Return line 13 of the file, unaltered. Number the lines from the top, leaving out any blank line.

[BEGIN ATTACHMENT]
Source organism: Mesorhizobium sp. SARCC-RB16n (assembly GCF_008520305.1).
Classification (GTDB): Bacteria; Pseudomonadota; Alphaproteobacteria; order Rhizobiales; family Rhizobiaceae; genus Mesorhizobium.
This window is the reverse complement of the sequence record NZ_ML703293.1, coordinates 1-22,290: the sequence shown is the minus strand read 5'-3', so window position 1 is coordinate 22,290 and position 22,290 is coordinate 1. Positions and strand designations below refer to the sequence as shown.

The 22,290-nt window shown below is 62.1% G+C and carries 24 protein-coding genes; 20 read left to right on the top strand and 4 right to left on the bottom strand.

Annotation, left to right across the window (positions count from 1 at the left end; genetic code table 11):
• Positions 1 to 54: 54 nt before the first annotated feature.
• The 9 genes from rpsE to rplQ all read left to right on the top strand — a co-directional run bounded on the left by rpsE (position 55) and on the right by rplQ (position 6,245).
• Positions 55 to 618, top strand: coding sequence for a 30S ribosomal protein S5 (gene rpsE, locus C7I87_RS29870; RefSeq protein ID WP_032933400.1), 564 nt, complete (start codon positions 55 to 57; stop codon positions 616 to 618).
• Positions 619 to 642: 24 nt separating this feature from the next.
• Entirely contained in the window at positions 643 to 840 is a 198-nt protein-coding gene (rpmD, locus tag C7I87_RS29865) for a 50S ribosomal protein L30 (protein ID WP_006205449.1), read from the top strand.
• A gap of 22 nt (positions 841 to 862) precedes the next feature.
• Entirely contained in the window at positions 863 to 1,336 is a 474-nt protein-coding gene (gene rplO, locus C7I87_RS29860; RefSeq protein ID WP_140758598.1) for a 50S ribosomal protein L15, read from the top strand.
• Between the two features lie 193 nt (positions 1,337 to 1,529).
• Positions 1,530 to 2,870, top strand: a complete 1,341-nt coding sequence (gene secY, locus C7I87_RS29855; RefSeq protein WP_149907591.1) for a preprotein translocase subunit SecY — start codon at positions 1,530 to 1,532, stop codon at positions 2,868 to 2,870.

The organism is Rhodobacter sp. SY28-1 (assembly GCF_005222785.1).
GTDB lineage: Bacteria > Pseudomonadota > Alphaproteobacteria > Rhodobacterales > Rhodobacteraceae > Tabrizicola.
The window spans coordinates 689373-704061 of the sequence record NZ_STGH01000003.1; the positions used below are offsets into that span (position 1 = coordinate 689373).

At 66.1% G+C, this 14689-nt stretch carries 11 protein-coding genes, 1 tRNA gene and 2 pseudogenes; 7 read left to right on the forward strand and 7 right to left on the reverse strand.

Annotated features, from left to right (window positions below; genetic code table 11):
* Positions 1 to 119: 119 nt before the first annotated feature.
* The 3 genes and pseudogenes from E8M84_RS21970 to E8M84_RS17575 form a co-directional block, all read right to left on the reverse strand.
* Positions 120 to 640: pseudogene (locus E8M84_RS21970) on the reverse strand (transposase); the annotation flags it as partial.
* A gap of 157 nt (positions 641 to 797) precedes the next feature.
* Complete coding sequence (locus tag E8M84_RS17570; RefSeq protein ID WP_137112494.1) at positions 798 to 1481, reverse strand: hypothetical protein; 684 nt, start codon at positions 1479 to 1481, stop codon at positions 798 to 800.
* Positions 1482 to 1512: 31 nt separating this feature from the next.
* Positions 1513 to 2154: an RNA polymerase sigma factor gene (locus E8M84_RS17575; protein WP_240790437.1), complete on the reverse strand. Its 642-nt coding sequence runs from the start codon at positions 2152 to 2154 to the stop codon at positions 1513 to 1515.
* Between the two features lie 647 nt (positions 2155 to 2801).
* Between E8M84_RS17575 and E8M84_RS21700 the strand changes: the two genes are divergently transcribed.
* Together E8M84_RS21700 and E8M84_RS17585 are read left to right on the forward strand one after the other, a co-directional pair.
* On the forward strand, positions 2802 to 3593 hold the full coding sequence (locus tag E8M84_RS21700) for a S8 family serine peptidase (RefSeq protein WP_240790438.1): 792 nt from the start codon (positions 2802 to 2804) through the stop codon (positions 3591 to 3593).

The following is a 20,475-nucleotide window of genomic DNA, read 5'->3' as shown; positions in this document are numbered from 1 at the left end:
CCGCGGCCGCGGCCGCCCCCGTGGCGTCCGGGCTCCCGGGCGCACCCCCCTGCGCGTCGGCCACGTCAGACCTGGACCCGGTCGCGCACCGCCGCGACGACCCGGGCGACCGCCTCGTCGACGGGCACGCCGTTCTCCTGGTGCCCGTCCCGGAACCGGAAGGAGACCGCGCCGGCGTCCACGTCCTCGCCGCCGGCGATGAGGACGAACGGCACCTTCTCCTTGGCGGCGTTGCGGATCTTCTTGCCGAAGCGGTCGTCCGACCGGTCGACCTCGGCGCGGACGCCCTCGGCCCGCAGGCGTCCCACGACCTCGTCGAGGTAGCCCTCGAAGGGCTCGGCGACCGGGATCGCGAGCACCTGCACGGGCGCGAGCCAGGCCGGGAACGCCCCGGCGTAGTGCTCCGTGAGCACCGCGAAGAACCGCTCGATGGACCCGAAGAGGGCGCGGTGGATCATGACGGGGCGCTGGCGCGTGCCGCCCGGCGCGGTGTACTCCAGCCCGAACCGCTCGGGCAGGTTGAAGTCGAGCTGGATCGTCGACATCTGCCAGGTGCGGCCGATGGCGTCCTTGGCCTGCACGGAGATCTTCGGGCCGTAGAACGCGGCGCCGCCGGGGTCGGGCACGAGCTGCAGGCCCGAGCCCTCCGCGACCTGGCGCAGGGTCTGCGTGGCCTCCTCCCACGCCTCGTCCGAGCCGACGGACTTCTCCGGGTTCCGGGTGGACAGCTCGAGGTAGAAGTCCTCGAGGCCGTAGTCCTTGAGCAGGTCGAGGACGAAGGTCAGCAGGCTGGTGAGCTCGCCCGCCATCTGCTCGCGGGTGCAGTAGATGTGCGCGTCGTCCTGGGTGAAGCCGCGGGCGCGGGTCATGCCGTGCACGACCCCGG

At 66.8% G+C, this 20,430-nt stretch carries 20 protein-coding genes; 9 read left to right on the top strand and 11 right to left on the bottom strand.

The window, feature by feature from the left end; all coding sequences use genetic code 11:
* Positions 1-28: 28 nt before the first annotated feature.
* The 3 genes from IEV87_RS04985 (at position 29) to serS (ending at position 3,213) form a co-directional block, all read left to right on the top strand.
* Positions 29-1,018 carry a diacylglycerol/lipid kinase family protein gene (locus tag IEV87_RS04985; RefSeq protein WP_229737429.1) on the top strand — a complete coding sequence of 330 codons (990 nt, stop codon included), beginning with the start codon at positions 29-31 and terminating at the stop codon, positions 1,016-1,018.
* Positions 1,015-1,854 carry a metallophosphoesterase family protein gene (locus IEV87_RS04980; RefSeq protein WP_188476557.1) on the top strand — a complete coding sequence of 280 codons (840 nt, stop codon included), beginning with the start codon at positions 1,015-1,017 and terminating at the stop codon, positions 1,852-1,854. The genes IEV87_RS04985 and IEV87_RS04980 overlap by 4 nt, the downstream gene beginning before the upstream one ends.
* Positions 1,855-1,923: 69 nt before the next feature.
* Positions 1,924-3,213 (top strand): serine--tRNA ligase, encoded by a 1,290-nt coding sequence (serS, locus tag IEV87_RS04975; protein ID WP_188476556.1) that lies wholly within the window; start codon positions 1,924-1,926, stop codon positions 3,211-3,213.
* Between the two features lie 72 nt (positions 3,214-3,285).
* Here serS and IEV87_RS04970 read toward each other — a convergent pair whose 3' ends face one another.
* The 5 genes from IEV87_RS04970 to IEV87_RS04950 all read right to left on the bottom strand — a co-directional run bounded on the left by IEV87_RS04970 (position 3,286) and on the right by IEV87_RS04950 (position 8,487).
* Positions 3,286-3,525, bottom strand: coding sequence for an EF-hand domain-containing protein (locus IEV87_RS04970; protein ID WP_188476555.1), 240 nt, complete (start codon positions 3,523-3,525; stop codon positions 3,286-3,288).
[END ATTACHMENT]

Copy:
• Between the two features lie 193 nt (positions 1,337 to 1,529).